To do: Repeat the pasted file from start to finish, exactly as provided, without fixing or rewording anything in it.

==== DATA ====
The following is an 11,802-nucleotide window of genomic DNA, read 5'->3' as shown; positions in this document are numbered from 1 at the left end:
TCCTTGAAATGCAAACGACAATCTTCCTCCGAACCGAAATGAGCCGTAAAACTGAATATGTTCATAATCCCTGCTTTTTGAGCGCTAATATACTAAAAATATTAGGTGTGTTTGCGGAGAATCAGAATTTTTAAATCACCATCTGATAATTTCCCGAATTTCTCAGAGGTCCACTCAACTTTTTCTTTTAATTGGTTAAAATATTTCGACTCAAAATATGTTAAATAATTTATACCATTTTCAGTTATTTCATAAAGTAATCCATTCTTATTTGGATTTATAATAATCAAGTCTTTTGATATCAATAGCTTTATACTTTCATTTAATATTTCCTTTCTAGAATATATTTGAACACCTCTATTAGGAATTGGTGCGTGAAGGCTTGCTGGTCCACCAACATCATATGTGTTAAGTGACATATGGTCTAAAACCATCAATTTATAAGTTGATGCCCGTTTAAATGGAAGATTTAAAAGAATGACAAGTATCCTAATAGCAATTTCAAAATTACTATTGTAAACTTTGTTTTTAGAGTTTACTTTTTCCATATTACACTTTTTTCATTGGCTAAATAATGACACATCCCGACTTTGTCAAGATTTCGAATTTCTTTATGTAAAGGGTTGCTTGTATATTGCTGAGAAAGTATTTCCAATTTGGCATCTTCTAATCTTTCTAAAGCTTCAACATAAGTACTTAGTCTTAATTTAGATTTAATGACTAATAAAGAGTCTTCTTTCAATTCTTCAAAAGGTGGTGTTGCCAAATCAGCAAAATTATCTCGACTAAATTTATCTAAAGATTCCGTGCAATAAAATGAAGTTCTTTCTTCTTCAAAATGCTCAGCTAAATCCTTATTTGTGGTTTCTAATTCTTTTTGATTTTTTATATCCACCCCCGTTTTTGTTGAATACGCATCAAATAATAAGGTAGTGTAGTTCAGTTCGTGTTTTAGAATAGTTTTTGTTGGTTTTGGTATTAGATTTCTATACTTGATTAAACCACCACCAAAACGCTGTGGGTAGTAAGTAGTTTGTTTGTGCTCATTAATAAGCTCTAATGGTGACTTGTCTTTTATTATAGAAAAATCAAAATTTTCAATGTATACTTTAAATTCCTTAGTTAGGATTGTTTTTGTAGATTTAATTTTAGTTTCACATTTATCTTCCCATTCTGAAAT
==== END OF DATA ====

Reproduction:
The following is an 11,802-nucleotide window of genomic DNA, read 5'->3' as shown; positions in this document are numbered from 1 at the left end:
TCCTTGAAATGCAAACGACAATCTTCCTCCGAACCGAAATGAGCCGTAAAACTGAATATGTTCATAATCCCTGCTTTTTGAGCGCTAATATACTAAAAATATTAGGTGTGTTTGCGGAGAATCAGAATTTTTAAATCACCATCTGATAATTTCCCGAATTTCTCAGAGGTCCACTCAACTTTTTCTTTTAATTGGTTAAAATATTTCGACTCAAAATATGTTAAATAATTTATACCATTTTCAGTTATTTCATAAAGTAATCCATTCTTATTTGGATTTATAATAATCAAGTCTTTTGATATCAATAGCTTTATACTTTCATTTAATATTTCCTTTCTAGAATATATTTGAACACCTCTATTAGGAATTGGTGCGTGAAGGCTTGCTGGTCCACCAACATCATATGTGTTAAGTGACATATGGTCTAAAACCATCAATTTATAAGTTGATGCCCGTTTAAATGGAAGATTTAAAAGAATGACAAGTATCCTAATAGCAATTTCAAAATTACTATTGTAAACTTTGTTTTTAGAGTTTACTTTTTCCATATTACACTTTTTTCATTGGCTAAATAATGACACATCCCGACTTTGTCAAGATTTCGAATTTCTTTATGTAAAGGGTTGCTTGTATATTGCTGAGAAAGTATTTCCAATTTGGCATCTTCTAATCTTTCTAAAGCTTCAACATAAGTACTTAGTCTTAATTTAGATTTAATGACTAATAAAGAGTCTTCTTTCAATTCTTCAAAAGGTGGTGTTGCCAAATCAGCAAAATTATCTCGACTAAATTTATCTAAAGATTCCGTGCAATAAAATGAAGTTCTTTCTTCTTCAAAATGCTCAGCTAAATCCTTATTTGTGGTTTCTAATTCTTTTTGATTTTTTATATCCACCCCCGTTTTTGTTGAATACGCATCAAATAATAAGGTAGTGTAGTTCAGTTCGTGTTTTAGAATAGTTTTTGTTGGTTTTGGTATTAGATTTCTATACTTGATTAAACCACCACCAAAACGCTGTGGGTAGTAAGTAGTTTGTTTGTGCTCATTAATAAGCTCTAATGGTGACTTGTCTTTTATTATAGAAAAATCAAAATTTTCAATGTATACTTTAAATTCCTTAGTTAGGATTGTTTTTGTAGATTTAATTTTAGTTTCACATTTATCTTCCCATTCTGAAAT